Fake Law Firms Con Victims of Crypto Scams, Warns FBI

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Victims of cryptocurrency scams have lost nearly $10m over the past year to fraudsters claiming to be lawyers who can help them recover their losses, the FBI has warned.

The law enforcement agency has issued a new Public Service Announcement (PSA) urging victims to be on the lookout for predatorial scammers.

“Using social media or other messaging platforms, fraudsters posing as lawyers representing fictitious law firms may contact scam victims and offer their services, claiming to have the authorization to investigate fund recovery cases,” the PSA noted.

“To validate the contact, the ‘lawyers’ claim they are working with, or have received information on, the scam victim’s case from the FBI, Consumer Financial Protection Bureau (CFPB), or other government agency. In some instances, scam victims have contacted fraudsters on fake websites, which appear legitimate, hoping to recover their funds.”

Read more on crypto scams:  FBI Warns of Crypto-Stealing Play-to-Earn Games

Once they’ve made contact, the fake lawyers may try to:

  • Trick the victim into handing over personal and/or financial information to ‘help them recover funds’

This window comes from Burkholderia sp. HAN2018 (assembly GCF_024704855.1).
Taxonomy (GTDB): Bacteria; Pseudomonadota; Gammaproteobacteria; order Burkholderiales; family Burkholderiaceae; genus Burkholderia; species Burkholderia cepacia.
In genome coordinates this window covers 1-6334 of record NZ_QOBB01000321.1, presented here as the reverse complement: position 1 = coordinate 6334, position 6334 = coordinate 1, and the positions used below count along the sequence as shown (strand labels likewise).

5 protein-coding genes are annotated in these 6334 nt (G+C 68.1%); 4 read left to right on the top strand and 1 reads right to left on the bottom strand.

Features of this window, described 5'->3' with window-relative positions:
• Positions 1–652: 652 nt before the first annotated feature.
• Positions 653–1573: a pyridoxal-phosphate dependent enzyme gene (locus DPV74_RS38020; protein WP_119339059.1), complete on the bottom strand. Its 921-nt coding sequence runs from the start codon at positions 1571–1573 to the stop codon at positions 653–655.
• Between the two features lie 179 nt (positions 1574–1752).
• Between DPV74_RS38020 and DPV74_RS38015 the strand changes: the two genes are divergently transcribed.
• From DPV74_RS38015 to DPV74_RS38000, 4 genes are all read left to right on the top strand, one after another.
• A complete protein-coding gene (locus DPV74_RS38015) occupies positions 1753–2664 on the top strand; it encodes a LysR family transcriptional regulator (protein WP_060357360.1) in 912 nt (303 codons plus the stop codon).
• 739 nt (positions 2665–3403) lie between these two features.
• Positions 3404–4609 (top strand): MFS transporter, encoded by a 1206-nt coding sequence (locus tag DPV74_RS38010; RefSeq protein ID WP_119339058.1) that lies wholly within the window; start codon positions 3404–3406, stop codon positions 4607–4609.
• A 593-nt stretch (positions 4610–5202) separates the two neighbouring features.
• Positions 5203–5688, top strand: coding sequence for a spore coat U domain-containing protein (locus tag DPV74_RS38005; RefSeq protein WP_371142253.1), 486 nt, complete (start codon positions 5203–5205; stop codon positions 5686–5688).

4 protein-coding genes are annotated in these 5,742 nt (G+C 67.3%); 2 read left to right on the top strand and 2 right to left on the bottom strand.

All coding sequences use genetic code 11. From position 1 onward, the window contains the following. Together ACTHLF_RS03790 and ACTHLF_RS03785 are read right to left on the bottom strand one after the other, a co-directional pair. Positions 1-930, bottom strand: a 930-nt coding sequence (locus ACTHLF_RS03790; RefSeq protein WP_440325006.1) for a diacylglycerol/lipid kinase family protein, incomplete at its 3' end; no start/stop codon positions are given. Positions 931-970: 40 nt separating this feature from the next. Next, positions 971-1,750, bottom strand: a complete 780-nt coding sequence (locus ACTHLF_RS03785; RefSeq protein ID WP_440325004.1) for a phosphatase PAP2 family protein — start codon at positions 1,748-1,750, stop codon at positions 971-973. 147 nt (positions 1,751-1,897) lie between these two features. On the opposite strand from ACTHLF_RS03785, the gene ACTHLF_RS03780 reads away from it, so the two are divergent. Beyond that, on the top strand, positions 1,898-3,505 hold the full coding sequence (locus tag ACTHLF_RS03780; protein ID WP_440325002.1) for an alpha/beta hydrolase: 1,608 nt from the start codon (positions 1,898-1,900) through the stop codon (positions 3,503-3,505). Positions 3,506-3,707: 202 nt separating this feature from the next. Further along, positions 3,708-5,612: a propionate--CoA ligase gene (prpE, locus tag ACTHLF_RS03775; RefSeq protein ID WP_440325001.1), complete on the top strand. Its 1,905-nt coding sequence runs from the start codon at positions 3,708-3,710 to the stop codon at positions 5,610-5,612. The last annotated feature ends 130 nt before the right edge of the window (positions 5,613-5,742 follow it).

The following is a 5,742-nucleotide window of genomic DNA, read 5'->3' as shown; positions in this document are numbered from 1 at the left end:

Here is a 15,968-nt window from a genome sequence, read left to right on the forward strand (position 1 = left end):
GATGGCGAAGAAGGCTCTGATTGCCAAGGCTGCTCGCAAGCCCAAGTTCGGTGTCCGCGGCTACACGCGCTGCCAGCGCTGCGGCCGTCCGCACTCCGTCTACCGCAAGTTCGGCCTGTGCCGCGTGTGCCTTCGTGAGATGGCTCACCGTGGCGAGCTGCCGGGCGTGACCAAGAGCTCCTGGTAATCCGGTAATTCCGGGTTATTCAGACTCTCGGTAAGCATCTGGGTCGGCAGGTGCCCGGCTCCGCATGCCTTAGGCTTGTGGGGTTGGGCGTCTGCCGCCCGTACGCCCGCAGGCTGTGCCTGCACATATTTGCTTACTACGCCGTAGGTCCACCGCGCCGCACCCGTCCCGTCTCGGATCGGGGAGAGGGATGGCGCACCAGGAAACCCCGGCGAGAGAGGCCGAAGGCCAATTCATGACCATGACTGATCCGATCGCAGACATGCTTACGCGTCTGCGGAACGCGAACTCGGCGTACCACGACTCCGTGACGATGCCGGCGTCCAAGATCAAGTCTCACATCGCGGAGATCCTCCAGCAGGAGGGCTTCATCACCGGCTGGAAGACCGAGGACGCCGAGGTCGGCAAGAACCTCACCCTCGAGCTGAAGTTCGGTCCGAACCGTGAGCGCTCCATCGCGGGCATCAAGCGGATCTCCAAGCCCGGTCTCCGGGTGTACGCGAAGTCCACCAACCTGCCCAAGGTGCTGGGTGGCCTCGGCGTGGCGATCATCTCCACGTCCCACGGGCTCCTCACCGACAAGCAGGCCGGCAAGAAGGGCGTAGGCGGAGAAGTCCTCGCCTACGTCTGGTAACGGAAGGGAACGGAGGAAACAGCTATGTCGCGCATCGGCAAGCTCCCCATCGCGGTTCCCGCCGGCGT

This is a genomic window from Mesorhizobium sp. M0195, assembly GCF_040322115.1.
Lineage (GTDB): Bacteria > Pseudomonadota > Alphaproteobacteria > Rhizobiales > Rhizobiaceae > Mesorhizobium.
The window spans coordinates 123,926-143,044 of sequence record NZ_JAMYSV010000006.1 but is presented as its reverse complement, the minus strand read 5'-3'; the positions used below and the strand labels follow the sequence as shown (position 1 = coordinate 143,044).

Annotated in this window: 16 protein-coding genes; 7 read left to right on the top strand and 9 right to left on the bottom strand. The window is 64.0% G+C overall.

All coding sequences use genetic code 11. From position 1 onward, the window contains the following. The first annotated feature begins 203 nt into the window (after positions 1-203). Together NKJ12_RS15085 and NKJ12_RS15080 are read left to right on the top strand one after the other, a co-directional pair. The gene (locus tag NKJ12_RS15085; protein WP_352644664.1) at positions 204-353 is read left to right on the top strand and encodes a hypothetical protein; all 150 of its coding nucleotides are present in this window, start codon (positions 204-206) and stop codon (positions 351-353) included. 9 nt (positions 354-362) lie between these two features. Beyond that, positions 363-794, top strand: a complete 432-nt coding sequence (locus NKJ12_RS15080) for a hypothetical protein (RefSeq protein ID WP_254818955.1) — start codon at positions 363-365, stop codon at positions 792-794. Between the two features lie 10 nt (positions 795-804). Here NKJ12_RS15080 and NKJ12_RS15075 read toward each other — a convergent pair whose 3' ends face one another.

• Request that the victim pay upfront legal fees in order to get their money back
  • Request that the victim pays back taxes or other fees in order to proceed with recovering their funds
  • Cite legitimate financial institutions and money exchanges to build credibility

Between February 2023 and February 2024, crypto scam victims lost $9.9m in this way, according to data collected by the FBI’s Internet Crime Complaint Center (IC3). In total, reported digital crimes involving a cryptocurrency element resulted in losses of over $3.8bn last year, IC3 said.

ImmuniWeb CEO, Ilia Kolochenko, argued that such scams will begin to proliferate thanks to generative AI (GenAI) tools which enable fraudsters to quickly and professionally create legitimate-looking emails and websites.

He claimed that governments need to act now to head off a potential surge in GenAI-enabled fraud.

“First, law enforcement agencies should be provided with supplementary funding and additional resources to increase their capabilities to respond to this emerging type of crime. Second, GenAI vendors must be regulated in such a manner that their AI products cannot be misused, while access to the products is logged, controlled and audited on a regular basis,” Kolochenko said.

“Third, security training and awareness campaigns needs to be launched in partnership with the private sector to ensure that would-be victims will be properly educated and avoid falling victims to GenAI scams.”

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